Wednesday, July 18, 2007

It’s not up to booksellers to censor offensive material

Vancouver Sun Editorial: 2007 July 18

The British anti- racism watchdog has overbarked dramatically with its attack on Tintin in the Congo.

The classic comic- book tale by the Belgian Georges Rémi ( known by his pen name Hergé) about an adventuresome reporter depicts natives in the then- colony as nearly simian, so the Commission for Racial Equality wants it taken off British bookstore shelves. As a compromise, the big bookseller Borders has moved it out of the children’s section and onto the shelves with more mature graphic novels. This is silly. First serialized in 1930 and 1931, Tintin in the Congo is indeed racist, in the sort of oblivious way virtually anything from the era might have been. It wasn’t a white- supremacist tract; Hergé himself later repudiated the ignorance it expressed. Many of the other Tintin adventures, and similar series such as the Asterix books, trade in cartoonish stereotypes, too — because they’re cartoons. Tintin’s associates include a drunken sea captain, two stiff detectives in bowler hats, an absent- minded professor and a long- suffering butler. They’re all ridiculous, and only by luck are they not now unacceptable.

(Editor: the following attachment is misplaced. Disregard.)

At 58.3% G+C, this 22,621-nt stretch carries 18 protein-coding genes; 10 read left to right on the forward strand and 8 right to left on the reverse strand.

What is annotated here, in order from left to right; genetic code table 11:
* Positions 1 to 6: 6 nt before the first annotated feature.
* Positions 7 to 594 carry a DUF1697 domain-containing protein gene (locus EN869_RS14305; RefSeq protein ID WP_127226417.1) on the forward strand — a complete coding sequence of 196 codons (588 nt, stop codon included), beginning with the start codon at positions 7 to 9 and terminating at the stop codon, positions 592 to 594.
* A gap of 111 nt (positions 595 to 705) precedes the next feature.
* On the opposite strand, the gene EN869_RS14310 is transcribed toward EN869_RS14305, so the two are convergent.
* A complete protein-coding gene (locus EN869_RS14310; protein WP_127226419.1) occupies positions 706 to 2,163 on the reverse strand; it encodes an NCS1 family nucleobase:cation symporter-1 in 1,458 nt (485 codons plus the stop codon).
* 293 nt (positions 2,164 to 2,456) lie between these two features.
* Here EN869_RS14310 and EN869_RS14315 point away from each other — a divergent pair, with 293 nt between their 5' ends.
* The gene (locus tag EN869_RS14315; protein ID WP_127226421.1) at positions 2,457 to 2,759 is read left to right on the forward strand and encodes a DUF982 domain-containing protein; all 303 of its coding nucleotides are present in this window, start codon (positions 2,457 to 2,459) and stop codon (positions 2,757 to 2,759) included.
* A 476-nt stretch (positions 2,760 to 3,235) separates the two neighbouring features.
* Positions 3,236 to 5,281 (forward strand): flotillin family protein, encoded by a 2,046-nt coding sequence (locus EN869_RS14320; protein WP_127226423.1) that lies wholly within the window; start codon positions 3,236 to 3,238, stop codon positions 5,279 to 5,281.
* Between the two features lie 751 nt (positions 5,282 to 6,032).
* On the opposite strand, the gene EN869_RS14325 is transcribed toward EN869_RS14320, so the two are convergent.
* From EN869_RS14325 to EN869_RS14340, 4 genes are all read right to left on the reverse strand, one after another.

It’s impossible to avoid offensive material and still be familiar with the classics, whether it’s Tintin or Robinson Crusoe or The Merchant of Venice or The Canterbury Tales. Parents must be familiar with the stories their young children are consuming and be able to discuss the material with them; it’s not booksellers’ duty to act as censors.